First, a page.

Teacher-child Relationships and Children’s Achievement in Elementary School: A Within and Between-child Analysis
Erin O’Connor

About the research


NAEd/Spencer Postdoctoral Fellowship

Award Year



New York University

Primary Discipline

Human Development
Supporting children’s achievement in elementary school is vital as children’s achievement trajectories tend to be stable after this time period (e.g. Alexander, Entwisle & Kabbani, 2001). Teacher-child relationships high in closeness and low in conflict appear to offer a naturally occurring support for all children’s achievement and an intervention for children at-risk due to family poverty (Pianta, 1999; Pianta & Walsh, 1996). No studies, however, have examined the developmental effects of teacher-child relationships on achievement across the elementary school years. Furthermore, researchers speculate that teacher-child relationships are linked with child and teacher behaviors in the classroom that, in turn, are associated with achievement (e.g. Pianta, 1999). These mechanisms though have not been examined over the course of elementary school. Because research can only inform policy and practice when it demonstrates what works, how it works, under what conditions and for which children, longitudinal studies of teacher-child relationships and elementary school achievement with a focus on interacting and intervening processes are needed. In the current study, I will examine changes in closeness and conflict in teacher-child relationships and achievement from first through fifth grade. I will also explore the moderating role of family poverty in associations between relational closeness and conflict and achievement and the mechanisms through which relationships influence achievement. I will conduct these analyses with the NICHD Study of Early Child Care and Youth Development dataset. Results will demonstrate whether relationships with teachers can support children’s elementary school achievement and buffer children from the negative effects of poverty on achievement, as well as elucidate the mechanisms by which teacher-child relationships are most likely to impact children’s achievement.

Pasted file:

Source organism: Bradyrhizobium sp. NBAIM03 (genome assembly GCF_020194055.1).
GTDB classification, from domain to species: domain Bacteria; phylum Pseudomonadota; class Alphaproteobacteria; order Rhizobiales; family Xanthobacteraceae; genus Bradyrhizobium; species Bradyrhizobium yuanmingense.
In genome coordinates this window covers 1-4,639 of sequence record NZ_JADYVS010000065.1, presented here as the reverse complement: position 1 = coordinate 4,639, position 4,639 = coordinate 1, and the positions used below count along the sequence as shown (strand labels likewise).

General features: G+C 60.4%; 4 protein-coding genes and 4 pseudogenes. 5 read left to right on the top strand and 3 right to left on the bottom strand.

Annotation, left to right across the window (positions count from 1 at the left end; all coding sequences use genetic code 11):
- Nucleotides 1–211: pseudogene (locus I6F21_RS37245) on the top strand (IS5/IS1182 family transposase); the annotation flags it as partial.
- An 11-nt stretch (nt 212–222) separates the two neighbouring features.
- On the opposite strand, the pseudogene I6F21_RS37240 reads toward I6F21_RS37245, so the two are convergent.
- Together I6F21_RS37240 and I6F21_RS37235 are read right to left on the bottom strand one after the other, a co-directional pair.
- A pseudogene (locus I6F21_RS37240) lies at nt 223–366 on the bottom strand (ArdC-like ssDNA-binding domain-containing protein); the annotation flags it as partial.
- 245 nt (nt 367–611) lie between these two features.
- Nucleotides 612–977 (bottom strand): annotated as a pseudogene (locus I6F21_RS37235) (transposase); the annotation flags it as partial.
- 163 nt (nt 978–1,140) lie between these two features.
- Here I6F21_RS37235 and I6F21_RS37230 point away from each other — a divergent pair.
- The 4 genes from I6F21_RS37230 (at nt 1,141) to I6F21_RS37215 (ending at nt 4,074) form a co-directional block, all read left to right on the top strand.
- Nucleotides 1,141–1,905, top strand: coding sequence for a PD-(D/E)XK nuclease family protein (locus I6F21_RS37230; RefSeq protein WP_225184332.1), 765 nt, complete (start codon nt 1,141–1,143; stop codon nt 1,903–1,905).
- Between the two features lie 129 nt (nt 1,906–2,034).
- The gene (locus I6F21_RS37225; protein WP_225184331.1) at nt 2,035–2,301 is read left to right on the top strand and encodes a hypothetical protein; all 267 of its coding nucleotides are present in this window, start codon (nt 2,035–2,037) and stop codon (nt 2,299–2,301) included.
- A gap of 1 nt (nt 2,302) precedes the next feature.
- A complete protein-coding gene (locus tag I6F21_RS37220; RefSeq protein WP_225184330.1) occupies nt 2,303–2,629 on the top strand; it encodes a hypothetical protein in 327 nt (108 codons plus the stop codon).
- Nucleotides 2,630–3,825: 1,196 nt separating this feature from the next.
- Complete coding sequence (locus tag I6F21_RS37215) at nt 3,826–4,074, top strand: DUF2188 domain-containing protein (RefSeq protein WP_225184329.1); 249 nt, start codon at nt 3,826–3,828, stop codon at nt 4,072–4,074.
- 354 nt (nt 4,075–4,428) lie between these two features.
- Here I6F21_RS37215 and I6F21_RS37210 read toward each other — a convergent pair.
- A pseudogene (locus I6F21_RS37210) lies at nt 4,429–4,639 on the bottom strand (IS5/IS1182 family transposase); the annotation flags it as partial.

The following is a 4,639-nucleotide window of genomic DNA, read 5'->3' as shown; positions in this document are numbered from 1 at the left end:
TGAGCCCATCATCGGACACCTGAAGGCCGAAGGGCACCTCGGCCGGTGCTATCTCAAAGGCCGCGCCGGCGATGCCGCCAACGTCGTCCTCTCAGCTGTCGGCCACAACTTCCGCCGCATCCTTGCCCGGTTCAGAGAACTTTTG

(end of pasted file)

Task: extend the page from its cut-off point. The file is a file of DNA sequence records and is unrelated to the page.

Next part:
About Erin O’Connor

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